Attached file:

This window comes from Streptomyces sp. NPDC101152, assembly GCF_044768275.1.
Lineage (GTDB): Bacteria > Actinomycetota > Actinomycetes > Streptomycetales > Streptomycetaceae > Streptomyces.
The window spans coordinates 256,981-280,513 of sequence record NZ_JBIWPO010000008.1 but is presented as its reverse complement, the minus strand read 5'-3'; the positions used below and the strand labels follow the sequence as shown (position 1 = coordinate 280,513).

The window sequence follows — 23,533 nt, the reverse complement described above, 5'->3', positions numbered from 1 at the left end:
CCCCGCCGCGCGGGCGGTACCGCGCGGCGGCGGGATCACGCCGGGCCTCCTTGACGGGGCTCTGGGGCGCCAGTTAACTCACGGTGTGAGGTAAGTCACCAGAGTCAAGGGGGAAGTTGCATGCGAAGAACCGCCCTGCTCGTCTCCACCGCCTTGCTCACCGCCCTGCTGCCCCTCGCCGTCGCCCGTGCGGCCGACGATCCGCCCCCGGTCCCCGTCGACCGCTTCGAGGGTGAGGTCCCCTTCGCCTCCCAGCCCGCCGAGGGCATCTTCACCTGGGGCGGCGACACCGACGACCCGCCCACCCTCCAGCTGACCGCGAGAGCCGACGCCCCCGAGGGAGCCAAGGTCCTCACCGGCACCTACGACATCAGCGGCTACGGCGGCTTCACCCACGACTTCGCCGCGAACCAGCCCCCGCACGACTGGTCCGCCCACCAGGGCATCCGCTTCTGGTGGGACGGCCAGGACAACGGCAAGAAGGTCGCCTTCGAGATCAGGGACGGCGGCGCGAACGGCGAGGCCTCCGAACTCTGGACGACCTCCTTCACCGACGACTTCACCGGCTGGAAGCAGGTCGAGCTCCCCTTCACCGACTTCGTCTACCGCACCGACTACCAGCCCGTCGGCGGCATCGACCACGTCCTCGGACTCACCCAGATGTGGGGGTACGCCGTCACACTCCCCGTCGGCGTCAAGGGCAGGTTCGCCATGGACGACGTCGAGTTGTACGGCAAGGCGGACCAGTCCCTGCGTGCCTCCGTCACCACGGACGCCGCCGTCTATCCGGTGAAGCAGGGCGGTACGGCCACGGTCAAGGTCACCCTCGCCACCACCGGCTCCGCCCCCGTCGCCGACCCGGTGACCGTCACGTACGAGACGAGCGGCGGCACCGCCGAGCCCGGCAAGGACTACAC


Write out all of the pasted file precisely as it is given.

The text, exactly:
This window comes from Streptomyces sp. NPDC101152, assembly GCF_044768275.1.
Lineage (GTDB): Bacteria > Actinomycetota > Actinomycetes > Streptomycetales > Streptomycetaceae > Streptomyces.
The window spans coordinates 256,981-280,513 of sequence record NZ_JBIWPO010000008.1 but is presented as its reverse complement, the minus strand read 5'-3'; the positions used below and the strand labels follow the sequence as shown (position 1 = coordinate 280,513).

The window sequence follows — 23,533 nt, the reverse complement described above, 5'->3', positions numbered from 1 at the left end:
CCCCGCCGCGCGGGCGGTACCGCGCGGCGGCGGGATCACGCCGGGCCTCCTTGACGGGGCTCTGGGGCGCCAGTTAACTCACGGTGTGAGGTAAGTCACCAGAGTCAAGGGGGAAGTTGCATGCGAAGAACCGCCCTGCTCGTCTCCACCGCCTTGCTCACCGCCCTGCTGCCCCTCGCCGTCGCCCGTGCGGCCGACGATCCGCCCCCGGTCCCCGTCGACCGCTTCGAGGGTGAGGTCCCCTTCGCCTCCCAGCCCGCCGAGGGCATCTTCACCTGGGGCGGCGACACCGACGACCCGCCCACCCTCCAGCTGACCGCGAGAGCCGACGCCCCCGAGGGAGCCAAGGTCCTCACCGGCACCTACGACATCAGCGGCTACGGCGGCTTCACCCACGACTTCGCCGCGAACCAGCCCCCGCACGACTGGTCCGCCCACCAGGGCATCCGCTTCTGGTGGGACGGCCAGGACAACGGCAAGAAGGTCGCCTTCGAGATCAGGGACGGCGGCGCGAACGGCGAGGCCTCCGAACTCTGGACGACCTCCTTCACCGACGACTTCACCGGCTGGAAGCAGGTCGAGCTCCCCTTCACCGACTTCGTCTACCGCACCGACTACCAGCCCGTCGGCGGCATCGACCACGTCCTCGGACTCACCCAGATGTGGGGGTACGCCGTCACACTCCCCGTCGGCGTCAAGGGCAGGTTCGCCATGGACGACGTCGAGTTGTACGGCAAGGCGGACCAGTCCCTGCGTGCCTCCGTCACCACGGACGCCGCCGTCTATCCGGTGAAGCAGGGCGGTACGGCCACGGTCAAGGTCACCCTCGCCACCACCGGCTCCGCCCCCGTCGCCGACCCGGTGACCGTCACGTACGAGACGAGCGGCGGCACCGCCGAGCCCGGCAAGGACTACAC